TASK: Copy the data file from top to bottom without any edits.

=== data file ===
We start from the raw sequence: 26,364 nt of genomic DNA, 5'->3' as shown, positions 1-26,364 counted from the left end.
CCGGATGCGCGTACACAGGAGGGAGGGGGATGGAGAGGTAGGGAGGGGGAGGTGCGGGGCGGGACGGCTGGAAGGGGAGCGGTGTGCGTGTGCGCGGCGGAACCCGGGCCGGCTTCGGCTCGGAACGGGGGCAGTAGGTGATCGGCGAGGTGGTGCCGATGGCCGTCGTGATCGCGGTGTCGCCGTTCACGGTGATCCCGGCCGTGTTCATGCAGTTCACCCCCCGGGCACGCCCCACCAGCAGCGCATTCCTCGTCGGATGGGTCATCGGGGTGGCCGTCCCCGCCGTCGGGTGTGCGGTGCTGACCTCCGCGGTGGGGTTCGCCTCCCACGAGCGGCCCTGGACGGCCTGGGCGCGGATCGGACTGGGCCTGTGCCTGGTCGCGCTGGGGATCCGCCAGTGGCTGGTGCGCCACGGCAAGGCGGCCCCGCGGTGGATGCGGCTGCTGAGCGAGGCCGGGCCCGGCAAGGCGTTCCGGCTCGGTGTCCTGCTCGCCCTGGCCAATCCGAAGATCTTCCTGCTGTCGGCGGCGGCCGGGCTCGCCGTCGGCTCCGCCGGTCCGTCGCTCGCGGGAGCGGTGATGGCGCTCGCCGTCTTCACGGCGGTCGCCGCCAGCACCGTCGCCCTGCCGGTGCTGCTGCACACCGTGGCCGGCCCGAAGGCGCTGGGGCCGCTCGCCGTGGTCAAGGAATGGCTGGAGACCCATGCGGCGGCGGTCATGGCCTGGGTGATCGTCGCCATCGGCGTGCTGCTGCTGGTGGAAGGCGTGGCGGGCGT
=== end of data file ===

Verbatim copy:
We start from the raw sequence: 26,364 nt of genomic DNA, 5'->3' as shown, positions 1-26,364 counted from the left end.
CCGGATGCGCGTACACAGGAGGGAGGGGGATGGAGAGGTAGGGAGGGGGAGGTGCGGGGCGGGACGGCTGGAAGGGGAGCGGTGTGCGTGTGCGCGGCGGAACCCGGGCCGGCTTCGGCTCGGAACGGGGGCAGTAGGTGATCGGCGAGGTGGTGCCGATGGCCGTCGTGATCGCGGTGTCGCCGTTCACGGTGATCCCGGCCGTGTTCATGCAGTTCACCCCCCGGGCACGCCCCACCAGCAGCGCATTCCTCGTCGGATGGGTCATCGGGGTGGCCGTCCCCGCCGTCGGGTGTGCGGTGCTGACCTCCGCGGTGGGGTTCGCCTCCCACGAGCGGCCCTGGACGGCCTGGGCGCGGATCGGACTGGGCCTGTGCCTGGTCGCGCTGGGGATCCGCCAGTGGCTGGTGCGCCACGGCAAGGCGGCCCCGCGGTGGATGCGGCTGCTGAGCGAGGCCGGGCCCGGCAAGGCGTTCCGGCTCGGTGTCCTGCTCGCCCTGGCCAATCCGAAGATCTTCCTGCTGTCGGCGGCGGCCGGGCTCGCCGTCGGCTCCGCCGGTCCGTCGCTCGCGGGAGCGGTGATGGCGCTCGCCGTCTTCACGGCGGTCGCCGCCAGCACCGTCGCCCTGCCGGTGCTGCTGCACACCGTGGCCGGCCCGAAGGCGCTGGGGCCGCTCGCCGTGGTCAAGGAATGGCTGGAGACCCATGCGGCGGCGGTCATGGCCTGGGTGATCGTCGCCATCGGCGTGCTGCTGCTGGTGGAAGGCGTGGCGGGCGT